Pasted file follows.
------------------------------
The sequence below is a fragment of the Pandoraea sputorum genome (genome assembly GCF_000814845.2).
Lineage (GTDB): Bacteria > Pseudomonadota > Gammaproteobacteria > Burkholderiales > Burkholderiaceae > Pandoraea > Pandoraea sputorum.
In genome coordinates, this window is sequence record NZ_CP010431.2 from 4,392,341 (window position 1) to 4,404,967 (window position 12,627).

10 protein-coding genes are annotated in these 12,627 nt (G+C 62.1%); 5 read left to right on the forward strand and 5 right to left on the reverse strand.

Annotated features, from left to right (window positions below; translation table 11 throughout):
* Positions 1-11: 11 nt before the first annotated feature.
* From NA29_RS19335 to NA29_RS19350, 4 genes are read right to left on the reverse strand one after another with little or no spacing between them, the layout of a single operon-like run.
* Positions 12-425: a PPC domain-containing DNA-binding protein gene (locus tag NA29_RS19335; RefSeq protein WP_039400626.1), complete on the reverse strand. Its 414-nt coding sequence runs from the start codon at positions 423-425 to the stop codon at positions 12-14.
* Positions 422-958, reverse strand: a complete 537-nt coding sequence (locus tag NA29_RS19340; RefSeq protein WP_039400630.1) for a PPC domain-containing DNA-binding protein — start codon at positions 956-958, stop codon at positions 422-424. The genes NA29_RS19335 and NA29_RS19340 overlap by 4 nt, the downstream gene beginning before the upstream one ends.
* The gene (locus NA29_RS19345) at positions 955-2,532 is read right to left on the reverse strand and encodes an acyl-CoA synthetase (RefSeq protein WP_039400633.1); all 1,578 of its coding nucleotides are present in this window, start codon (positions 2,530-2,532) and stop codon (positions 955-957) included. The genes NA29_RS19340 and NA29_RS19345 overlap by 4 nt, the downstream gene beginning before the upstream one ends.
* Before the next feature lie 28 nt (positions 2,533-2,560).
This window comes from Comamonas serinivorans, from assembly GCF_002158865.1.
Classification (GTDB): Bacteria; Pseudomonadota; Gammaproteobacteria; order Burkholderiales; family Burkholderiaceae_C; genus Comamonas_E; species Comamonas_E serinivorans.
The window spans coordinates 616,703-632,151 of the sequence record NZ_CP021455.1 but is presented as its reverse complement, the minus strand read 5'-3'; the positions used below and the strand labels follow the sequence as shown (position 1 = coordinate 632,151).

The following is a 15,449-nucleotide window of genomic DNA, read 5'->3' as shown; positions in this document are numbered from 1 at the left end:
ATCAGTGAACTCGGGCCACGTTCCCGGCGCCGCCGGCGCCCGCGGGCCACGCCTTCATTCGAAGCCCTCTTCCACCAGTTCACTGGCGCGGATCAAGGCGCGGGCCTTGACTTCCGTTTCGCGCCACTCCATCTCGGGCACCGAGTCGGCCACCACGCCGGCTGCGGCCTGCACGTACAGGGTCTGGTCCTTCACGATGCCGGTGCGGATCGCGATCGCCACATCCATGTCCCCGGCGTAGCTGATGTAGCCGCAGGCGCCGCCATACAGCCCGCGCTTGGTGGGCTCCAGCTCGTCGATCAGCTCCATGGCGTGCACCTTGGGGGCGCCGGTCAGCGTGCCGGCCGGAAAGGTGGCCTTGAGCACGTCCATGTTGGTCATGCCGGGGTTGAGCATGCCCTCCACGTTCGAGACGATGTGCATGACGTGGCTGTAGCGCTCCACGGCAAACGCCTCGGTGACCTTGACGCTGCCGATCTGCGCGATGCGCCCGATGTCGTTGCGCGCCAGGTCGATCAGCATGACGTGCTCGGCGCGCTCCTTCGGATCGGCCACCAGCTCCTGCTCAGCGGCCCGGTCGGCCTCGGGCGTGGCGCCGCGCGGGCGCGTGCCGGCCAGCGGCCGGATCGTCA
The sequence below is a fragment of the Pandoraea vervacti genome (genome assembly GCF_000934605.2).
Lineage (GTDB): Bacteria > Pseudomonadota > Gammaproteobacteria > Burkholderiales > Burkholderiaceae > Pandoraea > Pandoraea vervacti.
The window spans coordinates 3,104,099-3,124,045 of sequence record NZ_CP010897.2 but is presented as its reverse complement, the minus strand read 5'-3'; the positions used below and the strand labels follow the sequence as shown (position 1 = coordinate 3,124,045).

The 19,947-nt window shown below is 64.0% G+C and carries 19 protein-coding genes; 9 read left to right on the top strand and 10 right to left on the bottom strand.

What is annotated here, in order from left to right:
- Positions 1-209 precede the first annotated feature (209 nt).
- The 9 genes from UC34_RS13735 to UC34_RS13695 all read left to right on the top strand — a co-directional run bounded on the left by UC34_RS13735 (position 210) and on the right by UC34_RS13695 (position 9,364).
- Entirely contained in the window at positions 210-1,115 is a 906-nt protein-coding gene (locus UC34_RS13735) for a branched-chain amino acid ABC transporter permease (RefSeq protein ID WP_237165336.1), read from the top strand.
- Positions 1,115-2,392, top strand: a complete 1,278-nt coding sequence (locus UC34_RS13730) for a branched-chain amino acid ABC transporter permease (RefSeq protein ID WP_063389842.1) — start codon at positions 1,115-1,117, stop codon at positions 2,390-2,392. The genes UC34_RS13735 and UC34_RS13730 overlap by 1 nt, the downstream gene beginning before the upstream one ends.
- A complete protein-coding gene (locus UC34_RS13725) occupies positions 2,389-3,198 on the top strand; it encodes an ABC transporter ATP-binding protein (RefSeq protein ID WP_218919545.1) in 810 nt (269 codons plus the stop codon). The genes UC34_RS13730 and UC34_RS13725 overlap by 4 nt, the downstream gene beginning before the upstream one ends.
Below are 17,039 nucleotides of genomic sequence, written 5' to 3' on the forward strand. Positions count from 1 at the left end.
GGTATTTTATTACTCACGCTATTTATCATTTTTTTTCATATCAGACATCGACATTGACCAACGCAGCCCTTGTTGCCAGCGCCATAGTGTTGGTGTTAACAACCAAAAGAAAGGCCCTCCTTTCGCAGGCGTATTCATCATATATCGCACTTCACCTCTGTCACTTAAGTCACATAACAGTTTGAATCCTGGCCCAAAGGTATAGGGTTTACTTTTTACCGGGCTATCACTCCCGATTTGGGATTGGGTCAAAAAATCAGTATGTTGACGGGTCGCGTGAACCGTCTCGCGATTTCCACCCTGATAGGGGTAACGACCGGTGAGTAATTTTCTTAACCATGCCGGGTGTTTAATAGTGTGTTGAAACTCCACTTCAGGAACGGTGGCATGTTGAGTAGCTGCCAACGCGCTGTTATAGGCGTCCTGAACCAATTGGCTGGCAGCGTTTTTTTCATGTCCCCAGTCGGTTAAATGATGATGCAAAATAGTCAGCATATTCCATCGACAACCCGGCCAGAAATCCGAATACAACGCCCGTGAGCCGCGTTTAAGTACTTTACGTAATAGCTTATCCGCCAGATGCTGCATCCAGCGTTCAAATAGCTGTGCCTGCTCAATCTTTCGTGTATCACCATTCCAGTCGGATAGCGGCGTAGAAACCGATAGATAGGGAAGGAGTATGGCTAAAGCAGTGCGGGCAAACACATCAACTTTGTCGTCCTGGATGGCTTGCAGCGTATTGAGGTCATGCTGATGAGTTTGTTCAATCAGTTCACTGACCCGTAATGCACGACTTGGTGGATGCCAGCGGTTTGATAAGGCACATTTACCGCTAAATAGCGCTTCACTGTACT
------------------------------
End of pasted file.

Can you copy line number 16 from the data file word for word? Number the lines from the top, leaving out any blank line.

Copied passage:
ATCAGTGAACTCGGGCCACGTTCCCGGCGCCGCCGGCGCCCGCGGGCCACGCCTTCATTCGAAGCCCTCTTCCACCAGTTCACTGGCGCGGATCAAGGCGCGGGCCTTGACTTCCGTTTCGCGCCACTCCATCTCGGGCACCGAGTCGGCCACCACGCCGGCTGCGGCCTGCACGTACAGGGTCTGGTCCTTCACGATGCCGGTGCGGATCGCGATCGCCACATCCATGTCCCCGGCGTAGCTGATGTAGCCGCAGGCGCCGCCATACAGCCCGCGCTTGGTGGGCTCCAGCTCGTCGATCAGCTCCATGGCGTGCACCTTGGGGGCGCCGGTCAGCGTGCCGGCCGGAAAGGTGGCCTTGAGCACGTCCATGTTGGTCATGCCGGGGTTGAGCATGCCCTCCACGTTCGAGACGATGTGCATGACGTGGCTGTAGCGCTCCACGGCAAACGCCTCGGTGACCTTGACGCTGCCGATCTGCGCGATGCGCCCGATGTCGTTGCGCGCCAGGTCGATCAGCATGACGTGCTCGGCGCGCTCCTTCGGATCGGCCACCAGCTCCTGCTCAGCGGCCCGGTCGGCCTCGGGCGTGGCGCCGCGCGGGCGCGTGCCGGCCAGCGGCCGGATCGTCA